Our company is frequently involved in mergers and acquisitions, and we typically don't know the security posture and integrity of the IT resources in the company we're acquiring.
In the past, rather than conducting an upfront security audit, we simply opened the floodgates to allow network traffic to flow from the acquired company into our trusted environment. In one case, that allowed a virus to propagate through several parts of our network, requiring many hours of cleanup.
A security audit could have prevented that. But unless an upfront audit is written into the acquisition agreement, it can't be started until after the merger or acquisition is completed. Many target companies resist such upfront agreements, however, fearing the loss of sensitive information if the deal doesn't go through.
But that's not the worst of it. Once the acquisition deal is signed, the executive staff is in such a rush to integrate the companies that security assessments typically take a back seat to bottom-line profitability concerns.
Fear of the Unknown
It's difficult to determine the integrity of another company's infrastructure prior to establishing a trust environment between our environment and theirs. Here's what usually happens: The network team configures a dedicated circuit to the acquired company, throws up a firewall and asks the acquired company to configure its servers to set up trust relationships with ours. The most important goals are to give new employees access to our e-mail, human resources applications, company intranet and a few other critical applications. If the company we are acquiring sells a software product, its engineering team also needs access to our source code -- our company's bread and butter.
What we fear most is that the newly introduced resources may be infected with a virus. It's also possible that the other company's servers don't meet our security configuration requirements and are vulnerable to an attack, or have already been compromised.
I've seen incidents where the e-mail server at the acquired company had been fully compromised when someone added a packet-sniffing device to the network. The company had contracted out the installation and configuration of its e-mail server, and no one on staff was capable of managing the resource. The server was never maintained properly, so the packet sniffer went unnoticed for more than three months.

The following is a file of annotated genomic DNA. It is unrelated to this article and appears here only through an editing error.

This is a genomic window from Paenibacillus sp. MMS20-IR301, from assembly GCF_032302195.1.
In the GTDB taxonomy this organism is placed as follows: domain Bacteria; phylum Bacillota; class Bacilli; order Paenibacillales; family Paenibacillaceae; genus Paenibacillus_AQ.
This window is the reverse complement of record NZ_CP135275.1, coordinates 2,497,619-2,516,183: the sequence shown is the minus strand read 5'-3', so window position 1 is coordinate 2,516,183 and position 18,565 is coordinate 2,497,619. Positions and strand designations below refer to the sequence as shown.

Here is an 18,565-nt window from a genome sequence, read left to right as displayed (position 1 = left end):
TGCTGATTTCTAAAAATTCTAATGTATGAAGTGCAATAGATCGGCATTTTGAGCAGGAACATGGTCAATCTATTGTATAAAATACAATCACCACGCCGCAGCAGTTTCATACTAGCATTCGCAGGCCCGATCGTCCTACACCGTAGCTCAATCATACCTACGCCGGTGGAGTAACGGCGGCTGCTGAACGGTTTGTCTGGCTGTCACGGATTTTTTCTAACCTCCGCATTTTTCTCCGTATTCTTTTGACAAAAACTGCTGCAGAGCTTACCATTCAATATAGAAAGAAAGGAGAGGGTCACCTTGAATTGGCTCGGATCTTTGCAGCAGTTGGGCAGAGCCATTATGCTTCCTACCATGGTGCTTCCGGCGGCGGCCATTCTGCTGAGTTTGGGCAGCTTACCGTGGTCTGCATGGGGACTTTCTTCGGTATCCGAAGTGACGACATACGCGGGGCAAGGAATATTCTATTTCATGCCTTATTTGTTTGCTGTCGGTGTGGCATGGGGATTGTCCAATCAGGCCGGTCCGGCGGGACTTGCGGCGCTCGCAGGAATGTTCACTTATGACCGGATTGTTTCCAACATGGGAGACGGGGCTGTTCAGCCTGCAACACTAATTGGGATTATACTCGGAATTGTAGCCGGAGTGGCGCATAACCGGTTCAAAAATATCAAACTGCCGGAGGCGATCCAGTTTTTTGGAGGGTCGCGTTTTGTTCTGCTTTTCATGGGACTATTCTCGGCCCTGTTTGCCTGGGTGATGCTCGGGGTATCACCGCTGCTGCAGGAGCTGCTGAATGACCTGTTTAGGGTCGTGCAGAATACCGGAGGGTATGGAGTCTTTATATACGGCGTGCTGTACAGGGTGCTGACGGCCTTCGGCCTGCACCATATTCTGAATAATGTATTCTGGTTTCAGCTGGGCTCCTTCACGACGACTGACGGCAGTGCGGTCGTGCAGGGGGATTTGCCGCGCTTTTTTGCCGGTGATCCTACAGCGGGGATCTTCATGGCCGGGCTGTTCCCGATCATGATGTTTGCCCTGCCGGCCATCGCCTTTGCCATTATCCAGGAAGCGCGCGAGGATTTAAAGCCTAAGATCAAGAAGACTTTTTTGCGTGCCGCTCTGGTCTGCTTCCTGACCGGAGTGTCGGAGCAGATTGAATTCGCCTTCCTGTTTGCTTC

We need a security gateway product that can act as an interim measure until a full assessment can be completed, mitigating the most common problems we might encounter during an acquisition. We want something that offers good protection at a low cost and with few hardware requirements. The product must also be easy to manage.
We have other requirements as well. In the past, each company that we've acquired has had fewer than 200 employees and used minimal bandwidth. This is important, because any gateway product must be able to cope with expected traffic levels.
Symantec Gets the Nod
After a search, we selected the Symantec Gateway Security appliance from Symantec Corp. This appliance combines virus protection, Internet content filtering, a virtual private network and an intrusion-detection system in one box.
We planned to buy several appliances and preconfigure them for easy and rapid deployment. We planned to use them only until we had validated the integrity of an acquired company's infrastructure. Then we would remove them, apply our current standards and put the gateway aside until the next acquisition. But our plan ran into opposition from the network group, which is responsible for the day-to-day management and configuration of our firewalls.
The network team currently manages Cisco Pix firewalls with Solsoft Inc.'s centralized management software, Solsoft NP, and they were uncomfortable introducing another firewall product -- especially if they had to manage it. Doing so would mean additional training, familiarity with the product, support issues and extensive lab testing, the team complained. Like other departments within our company, the network group is already spread thin.
I explained that Solsoft NP may be able to manage the Symantec appliance's firewall component. This would mean that the network team wouldn't need to be intimate with the syntax or configuration of the access lists for the gateway device.
But they stood firm: They absolutely didn't want to manage any aspect of the firewall portion of the Symantec gateway. Instead, they suggested, why not use some of the extra Pix products they had lying around? These could work as an interim solution. But we'd still need the Symantec appliance for the other security functions.
We may end up not using the firewall portion of the Symantec product. But at this point, we'll get an evaluation unit in. Once we start lab testing, we'll have a better understanding of just how difficult the administration of the firewall is before making a final decision.